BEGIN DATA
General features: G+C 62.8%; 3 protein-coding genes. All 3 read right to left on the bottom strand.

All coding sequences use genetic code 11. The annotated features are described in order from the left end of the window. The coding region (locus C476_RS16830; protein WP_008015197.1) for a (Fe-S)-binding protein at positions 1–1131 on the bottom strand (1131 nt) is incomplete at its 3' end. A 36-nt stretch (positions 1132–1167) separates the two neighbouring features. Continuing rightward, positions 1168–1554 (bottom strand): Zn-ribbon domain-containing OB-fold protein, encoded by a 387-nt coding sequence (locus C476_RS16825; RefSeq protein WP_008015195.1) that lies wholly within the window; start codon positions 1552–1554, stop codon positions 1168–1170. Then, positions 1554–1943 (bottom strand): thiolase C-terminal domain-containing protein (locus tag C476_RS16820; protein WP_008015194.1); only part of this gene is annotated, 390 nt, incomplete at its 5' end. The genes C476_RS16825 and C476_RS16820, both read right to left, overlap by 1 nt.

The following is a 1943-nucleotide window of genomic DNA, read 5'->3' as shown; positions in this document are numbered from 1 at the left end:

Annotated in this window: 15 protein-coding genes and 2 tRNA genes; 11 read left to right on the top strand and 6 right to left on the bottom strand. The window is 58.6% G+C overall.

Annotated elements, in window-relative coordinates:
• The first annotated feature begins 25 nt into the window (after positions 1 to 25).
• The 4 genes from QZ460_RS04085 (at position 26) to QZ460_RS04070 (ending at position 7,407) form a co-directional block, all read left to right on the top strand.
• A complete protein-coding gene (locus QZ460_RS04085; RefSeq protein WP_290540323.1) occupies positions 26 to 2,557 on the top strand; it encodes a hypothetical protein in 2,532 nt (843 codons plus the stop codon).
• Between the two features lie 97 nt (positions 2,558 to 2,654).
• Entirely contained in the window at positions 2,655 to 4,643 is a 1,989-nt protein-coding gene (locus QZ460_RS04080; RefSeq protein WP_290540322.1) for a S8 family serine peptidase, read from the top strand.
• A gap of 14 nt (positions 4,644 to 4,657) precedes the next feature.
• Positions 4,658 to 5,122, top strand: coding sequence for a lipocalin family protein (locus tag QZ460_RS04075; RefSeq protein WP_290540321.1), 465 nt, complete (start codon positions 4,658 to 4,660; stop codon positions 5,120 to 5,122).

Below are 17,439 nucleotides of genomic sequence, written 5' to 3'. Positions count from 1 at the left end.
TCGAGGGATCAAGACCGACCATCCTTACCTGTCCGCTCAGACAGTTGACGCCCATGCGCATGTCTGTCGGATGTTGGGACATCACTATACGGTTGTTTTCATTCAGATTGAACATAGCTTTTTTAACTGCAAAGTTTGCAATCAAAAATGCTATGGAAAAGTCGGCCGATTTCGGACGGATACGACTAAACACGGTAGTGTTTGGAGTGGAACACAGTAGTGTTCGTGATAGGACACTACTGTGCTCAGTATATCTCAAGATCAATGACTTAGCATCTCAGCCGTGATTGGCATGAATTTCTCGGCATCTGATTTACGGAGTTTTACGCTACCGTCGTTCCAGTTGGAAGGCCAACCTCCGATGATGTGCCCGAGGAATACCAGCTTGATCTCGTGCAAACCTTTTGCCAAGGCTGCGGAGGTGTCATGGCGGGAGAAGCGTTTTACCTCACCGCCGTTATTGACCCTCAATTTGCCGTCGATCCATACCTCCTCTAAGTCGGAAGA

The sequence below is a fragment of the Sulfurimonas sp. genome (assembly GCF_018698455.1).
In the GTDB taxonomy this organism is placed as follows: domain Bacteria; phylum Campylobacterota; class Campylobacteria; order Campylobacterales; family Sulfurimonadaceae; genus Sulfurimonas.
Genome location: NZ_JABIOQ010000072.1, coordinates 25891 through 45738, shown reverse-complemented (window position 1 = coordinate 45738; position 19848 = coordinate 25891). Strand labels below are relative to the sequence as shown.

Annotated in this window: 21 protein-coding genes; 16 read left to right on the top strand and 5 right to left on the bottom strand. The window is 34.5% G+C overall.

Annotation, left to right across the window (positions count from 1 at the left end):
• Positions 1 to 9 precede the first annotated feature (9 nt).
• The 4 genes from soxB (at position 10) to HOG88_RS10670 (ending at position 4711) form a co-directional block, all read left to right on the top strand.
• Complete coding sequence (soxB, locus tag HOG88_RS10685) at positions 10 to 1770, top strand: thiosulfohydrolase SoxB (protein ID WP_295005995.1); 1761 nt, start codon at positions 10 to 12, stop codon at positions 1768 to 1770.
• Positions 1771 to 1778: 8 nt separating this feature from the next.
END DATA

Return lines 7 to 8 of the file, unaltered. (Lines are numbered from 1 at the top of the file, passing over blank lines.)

• The 4 genes from QZ460_RS04085 (at position 26) to QZ460_RS04070 (ending at position 7,407) form a co-directional block, all read left to right on the top strand.
• A complete protein-coding gene (locus QZ460_RS04085; RefSeq protein WP_290540323.1) occupies positions 26 to 2,557 on the top strand; it encodes a hypothetical protein in 2,532 nt (843 codons plus the stop codon).